You know, this story reminds me a bit of our church, especially at this particular point in history. It seems like a lot of United Methodists feel like Sarah did. You know, once upon a time, Methodism was the largest and most powerful denomination in the country. We were on top of the world.

But lately, our numbers have been dwindling. We have fewer members. Attendance is lower. We're taking in less money. Our preachers are getting stretched thinner and thinner across more churches. It's really easy to start thinking of ourselves as a dying church. Especially in smaller churches (and I grew up in small churches), it's tempting to just settle in for the inevitable closures that must be coming sooner or later. We start to feel like Sarah, who was once a queen of Egypt and now feels rejected, abandoned, and worthless, just waiting for time to pass us by. It will never be like it used to be, and we're so withered now that it can be hard to imagine any hope for the future.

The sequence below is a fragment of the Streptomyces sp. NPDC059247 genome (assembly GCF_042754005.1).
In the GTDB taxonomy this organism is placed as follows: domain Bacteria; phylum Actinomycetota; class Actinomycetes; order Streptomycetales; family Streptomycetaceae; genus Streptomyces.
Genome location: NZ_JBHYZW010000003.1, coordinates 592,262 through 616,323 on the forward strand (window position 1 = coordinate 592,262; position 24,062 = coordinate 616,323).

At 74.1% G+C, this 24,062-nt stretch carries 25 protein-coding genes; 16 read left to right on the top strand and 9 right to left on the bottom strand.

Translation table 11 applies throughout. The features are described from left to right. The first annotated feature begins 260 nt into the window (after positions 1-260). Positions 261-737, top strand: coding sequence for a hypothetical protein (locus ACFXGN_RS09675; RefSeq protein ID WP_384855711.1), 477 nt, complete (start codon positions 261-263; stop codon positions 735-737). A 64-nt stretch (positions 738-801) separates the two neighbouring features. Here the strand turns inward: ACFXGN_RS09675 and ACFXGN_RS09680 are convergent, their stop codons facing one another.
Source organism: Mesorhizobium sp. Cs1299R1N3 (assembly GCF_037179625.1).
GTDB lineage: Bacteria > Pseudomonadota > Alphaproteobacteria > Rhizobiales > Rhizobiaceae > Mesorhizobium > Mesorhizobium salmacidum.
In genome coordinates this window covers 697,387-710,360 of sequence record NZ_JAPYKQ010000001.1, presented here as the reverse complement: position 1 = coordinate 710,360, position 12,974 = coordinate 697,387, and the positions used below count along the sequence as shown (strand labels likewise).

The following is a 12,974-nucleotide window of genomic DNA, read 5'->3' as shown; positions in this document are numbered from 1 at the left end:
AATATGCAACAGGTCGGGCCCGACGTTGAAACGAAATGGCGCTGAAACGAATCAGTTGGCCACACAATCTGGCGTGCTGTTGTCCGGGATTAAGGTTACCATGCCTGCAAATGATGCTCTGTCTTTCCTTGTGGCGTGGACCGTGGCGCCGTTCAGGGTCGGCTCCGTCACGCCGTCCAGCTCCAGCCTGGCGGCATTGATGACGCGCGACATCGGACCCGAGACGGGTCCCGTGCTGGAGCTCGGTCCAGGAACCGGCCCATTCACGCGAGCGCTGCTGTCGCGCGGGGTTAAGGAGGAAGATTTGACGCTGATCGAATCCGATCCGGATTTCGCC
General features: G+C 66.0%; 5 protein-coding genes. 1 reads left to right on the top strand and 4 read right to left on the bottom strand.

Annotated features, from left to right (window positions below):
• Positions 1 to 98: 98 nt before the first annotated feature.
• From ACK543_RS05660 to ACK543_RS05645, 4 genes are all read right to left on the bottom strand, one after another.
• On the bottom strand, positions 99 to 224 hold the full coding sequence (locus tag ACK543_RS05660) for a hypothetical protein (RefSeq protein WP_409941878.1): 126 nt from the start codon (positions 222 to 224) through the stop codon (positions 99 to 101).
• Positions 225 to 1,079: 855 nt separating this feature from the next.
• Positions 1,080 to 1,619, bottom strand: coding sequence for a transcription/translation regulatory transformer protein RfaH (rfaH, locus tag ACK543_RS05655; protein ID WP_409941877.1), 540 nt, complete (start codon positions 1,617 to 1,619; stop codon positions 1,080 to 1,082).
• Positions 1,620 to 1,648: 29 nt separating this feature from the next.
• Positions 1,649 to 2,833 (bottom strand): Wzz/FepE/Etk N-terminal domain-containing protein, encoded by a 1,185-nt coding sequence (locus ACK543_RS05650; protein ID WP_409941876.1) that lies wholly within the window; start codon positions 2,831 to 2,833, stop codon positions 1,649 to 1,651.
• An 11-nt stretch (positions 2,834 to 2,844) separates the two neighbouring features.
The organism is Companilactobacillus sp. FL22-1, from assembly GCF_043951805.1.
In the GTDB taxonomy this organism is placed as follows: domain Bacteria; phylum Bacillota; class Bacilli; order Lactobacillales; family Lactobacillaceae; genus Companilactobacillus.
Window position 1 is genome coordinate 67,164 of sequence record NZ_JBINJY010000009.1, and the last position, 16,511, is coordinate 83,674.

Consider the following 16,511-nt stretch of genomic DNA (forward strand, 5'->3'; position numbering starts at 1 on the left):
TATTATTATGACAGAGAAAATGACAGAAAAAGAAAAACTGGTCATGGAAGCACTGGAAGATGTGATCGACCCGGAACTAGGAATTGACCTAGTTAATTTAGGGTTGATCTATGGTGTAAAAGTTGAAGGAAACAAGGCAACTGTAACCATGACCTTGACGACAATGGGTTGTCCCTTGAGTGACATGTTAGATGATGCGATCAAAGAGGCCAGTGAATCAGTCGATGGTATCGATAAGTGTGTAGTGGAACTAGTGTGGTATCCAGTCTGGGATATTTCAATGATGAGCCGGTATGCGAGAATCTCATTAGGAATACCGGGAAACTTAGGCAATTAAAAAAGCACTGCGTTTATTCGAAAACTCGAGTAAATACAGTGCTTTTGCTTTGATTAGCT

If someone were to suggest that we were going to give birth to something completely new, wouldn't we be tempted to laugh? If one of God's messengers told us that we were going to be the mother of a great movement that would bless all people, wouldn't that deserve a chuckle?


It's interesting to see how God deals with Sarah's laughter. So far as I can tell, there doesn't seem to be any condemnation of Sarah's laughter. Now, Sarah had only laughed quietly to herself, but God must have been listening to her soul, because the messenger let's everyone know that Sarah's laughter has been perceived. Sarah is frightened, and quite rightly so, I would think. It's more than a little disconcerting to come across someone who can look into your soul like that. So she denies that she laughed. But God simply says, "Oh yes, you did laugh." No harsh words, just an honest statement of God's awareness of her shock and surprise. And God says, "Is anything impossible for me?"

Is anything impossible for God? Apparently not. Sarah's doubts, even as reasonable as they were, were proved to be unnecessary. A year later, at 90 years old, after a lifetime of barrenness, Sarah gave birth to a son. Sarah, the old woman who had pretty much given up on life, who had resigned herself to her unhappy and fading existence, who was just waiting to die and be forgotten – Sarah gave birth to a son.